Green Diamonds describes the transformation journey in a sicio ecological way for people, communities and organisations driven by project pilots
Green Diamonds describes the transformation journey in a sicio ecological way for people, communities and organisations driven by project pilots

Europe’s other side – Roadtrip to Albania

Blue Eye

2017  has been filled with stunning impressions on our trips throughout Europe and Northern Africa, but the most exciting moments I experienced in Albania- Europe’s last secret, which wanted to be revealed.

And there was really the need to do so- with all the contradictory information we learnt we were eager to get going exploring.

As we have made good experience with AirBnB before, we booked the first accommodations in advance and looked for further ones during the trip, always trusting our intuition. However, to travel to the next accommodation always pressured us to make miles- often we couldn’t enjoy without checking the time- in future  we will enjoy having  our truck Fi with our bed with us.

Our first two days we spent traveling down Italy to catch the ferry  from Bari to Durres- one night we stayed in St. Albino in undulating beautiful Tuscany, the other one in Campobasso in the region of Molise in a remote hostelry.

Bari was pulsating with going-out-saturday-night people where we mingled before checking in at 10 p.m. on the ferry. Here we saw the first Albanian trucks and cars and Albanians…. how would it look like in a country where Enver Hoxha’s communist dictatorship ruled for more than forty years? ( It has been quite a while, though) Before we fell into a restful sleep in our cabin-bunk-beds we read another  history-chapter of our tour guide to be fully prepared for the next day.

After passing the border control we set out for Durres and Tirana. We found modern appearing and welcoming cities with relaxed and friendly people.


There is one particularity in Albania:  I have never seen a country with a higher Mercedes density! This shows the status of a car, where private people were not allowed to have one formerly. And a lot of roads are still not fit for cars or not easy to be cruised. We made one experience taking the “short-cut” from  Gramsh to Vlora through the mountains.  The gravel road was narrow, but more or less easy to ride up, but at one point we completely lost the road. There was no conceivable lane left. What should we do? Go back, which would take  two hours plus detour or continue, but where? We finally decided to take a path passing  through a dry creek bed. This rocky mountain ride kept my adrenalin on a high level! I often got out to check the best way not to ground. After long hours going step speed we finally reached civilisation on a good “tarred” road without  breakdown- so happy to be safe and alive.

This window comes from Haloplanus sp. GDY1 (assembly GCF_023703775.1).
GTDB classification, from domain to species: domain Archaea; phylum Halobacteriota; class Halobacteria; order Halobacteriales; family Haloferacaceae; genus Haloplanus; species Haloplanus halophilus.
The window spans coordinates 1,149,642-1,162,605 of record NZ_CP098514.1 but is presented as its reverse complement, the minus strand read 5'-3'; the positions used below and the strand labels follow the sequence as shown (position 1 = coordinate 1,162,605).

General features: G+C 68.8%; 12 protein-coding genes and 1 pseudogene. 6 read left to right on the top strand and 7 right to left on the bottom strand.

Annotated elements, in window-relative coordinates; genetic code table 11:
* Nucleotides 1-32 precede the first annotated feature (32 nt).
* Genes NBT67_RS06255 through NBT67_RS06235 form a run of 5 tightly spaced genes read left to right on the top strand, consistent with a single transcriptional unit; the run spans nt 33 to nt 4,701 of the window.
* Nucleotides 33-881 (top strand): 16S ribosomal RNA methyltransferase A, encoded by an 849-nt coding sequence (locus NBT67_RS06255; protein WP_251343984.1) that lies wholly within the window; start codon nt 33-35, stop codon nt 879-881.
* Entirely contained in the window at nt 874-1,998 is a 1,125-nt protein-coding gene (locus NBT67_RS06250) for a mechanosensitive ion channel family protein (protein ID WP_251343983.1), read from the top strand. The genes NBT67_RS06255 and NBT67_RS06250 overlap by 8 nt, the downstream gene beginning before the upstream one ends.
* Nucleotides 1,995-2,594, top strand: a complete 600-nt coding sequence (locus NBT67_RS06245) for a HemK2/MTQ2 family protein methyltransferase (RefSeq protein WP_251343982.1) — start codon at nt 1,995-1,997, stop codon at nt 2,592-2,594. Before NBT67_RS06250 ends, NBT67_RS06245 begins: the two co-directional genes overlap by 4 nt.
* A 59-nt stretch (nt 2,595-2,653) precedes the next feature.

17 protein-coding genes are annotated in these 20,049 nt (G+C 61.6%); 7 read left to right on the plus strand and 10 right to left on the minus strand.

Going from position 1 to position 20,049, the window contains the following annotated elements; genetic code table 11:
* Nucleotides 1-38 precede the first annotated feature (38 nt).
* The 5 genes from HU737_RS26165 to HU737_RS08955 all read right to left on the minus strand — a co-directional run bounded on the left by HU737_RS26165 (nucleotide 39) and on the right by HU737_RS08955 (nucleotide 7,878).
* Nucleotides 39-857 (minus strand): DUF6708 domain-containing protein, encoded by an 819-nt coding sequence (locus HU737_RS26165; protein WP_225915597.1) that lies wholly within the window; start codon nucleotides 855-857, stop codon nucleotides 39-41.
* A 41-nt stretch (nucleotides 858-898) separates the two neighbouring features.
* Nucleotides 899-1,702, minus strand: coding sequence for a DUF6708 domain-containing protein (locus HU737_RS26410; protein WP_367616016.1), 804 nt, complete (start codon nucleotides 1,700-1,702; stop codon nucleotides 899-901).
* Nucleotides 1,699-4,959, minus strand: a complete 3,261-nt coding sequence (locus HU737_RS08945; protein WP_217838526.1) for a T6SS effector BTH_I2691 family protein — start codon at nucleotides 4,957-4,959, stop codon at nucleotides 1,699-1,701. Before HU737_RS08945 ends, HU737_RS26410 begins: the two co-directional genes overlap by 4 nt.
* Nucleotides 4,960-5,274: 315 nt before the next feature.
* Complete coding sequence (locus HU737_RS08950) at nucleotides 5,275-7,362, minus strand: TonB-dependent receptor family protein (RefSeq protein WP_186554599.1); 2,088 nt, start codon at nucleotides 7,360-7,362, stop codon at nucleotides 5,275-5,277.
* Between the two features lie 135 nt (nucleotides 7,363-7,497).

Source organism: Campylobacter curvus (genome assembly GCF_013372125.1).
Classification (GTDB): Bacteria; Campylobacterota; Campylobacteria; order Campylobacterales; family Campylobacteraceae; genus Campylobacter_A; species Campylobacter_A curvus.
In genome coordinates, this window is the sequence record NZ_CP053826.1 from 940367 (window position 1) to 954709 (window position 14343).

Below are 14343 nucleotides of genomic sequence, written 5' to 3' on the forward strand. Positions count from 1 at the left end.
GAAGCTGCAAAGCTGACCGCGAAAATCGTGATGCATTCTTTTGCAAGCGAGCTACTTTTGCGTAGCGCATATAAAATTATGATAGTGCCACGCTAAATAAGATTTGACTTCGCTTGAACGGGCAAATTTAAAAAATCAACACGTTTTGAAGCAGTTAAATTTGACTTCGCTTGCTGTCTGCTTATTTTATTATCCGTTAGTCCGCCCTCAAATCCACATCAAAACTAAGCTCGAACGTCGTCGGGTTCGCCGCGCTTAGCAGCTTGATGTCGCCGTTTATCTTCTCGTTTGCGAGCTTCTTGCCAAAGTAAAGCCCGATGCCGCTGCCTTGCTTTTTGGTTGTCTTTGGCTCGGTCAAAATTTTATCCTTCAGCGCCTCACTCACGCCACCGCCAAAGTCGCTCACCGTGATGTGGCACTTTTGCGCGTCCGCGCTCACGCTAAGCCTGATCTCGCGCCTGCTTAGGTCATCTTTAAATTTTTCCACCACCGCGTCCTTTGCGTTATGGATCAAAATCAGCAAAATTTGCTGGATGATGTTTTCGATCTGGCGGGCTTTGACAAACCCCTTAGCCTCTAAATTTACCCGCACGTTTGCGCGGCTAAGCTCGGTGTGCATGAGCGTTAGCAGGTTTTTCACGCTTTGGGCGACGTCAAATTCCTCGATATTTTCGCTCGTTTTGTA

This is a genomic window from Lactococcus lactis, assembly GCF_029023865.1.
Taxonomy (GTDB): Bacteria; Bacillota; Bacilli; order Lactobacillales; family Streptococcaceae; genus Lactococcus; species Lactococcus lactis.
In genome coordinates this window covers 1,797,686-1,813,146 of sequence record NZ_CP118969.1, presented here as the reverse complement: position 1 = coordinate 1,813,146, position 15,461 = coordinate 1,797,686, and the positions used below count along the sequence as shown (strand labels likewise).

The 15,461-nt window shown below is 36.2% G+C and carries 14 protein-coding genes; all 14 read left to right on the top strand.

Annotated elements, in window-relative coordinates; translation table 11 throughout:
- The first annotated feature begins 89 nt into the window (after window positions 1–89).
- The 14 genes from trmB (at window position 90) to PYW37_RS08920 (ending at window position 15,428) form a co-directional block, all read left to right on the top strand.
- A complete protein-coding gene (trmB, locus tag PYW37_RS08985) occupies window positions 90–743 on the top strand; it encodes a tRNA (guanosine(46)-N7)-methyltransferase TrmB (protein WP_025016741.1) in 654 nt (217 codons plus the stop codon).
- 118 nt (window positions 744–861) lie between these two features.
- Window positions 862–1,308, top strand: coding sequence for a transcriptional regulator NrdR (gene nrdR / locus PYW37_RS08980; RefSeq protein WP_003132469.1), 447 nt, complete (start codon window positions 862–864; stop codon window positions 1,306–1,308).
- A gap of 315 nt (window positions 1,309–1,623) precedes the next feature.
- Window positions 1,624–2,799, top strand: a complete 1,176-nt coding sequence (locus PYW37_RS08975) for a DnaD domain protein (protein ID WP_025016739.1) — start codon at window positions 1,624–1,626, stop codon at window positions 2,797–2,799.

We spent some calm days at the seaside driving down to Saranda visiting the  ancient Greek city of Buthrotum or Butrint, an UNESCO World Heritage Site, inhabited since prehistoric times, now a museum.

Theth valley

The biggest impact on our trip left the Albanian Alps with untouched nature and breathtaking views over the mountains. The way to Theth led us on a narrow dirt road, but we were prepared. When we passed an old Opel Corsa we knew that we would make it. However, the road is impassable during the winter months. Because of the remoteness, the high valley suffers from depopulation. Recently remaining inhabitants live on green tourism. Our hosting family in Shpella Guesthouse  welcomed us warmly. Gjon’s wife prepared dinner for all the guests and even cooked some vegan dishes for me.

After this stage we had to return home  with overnight stays in Montenegro, Dalmatia and Germany. 13 days were far too short to fully arrive in Albania. Nearly 2000 miles and a multitude of impressions made us thirsty to indulge the next delights.


Albanian Alps

Link to Map (Tripline)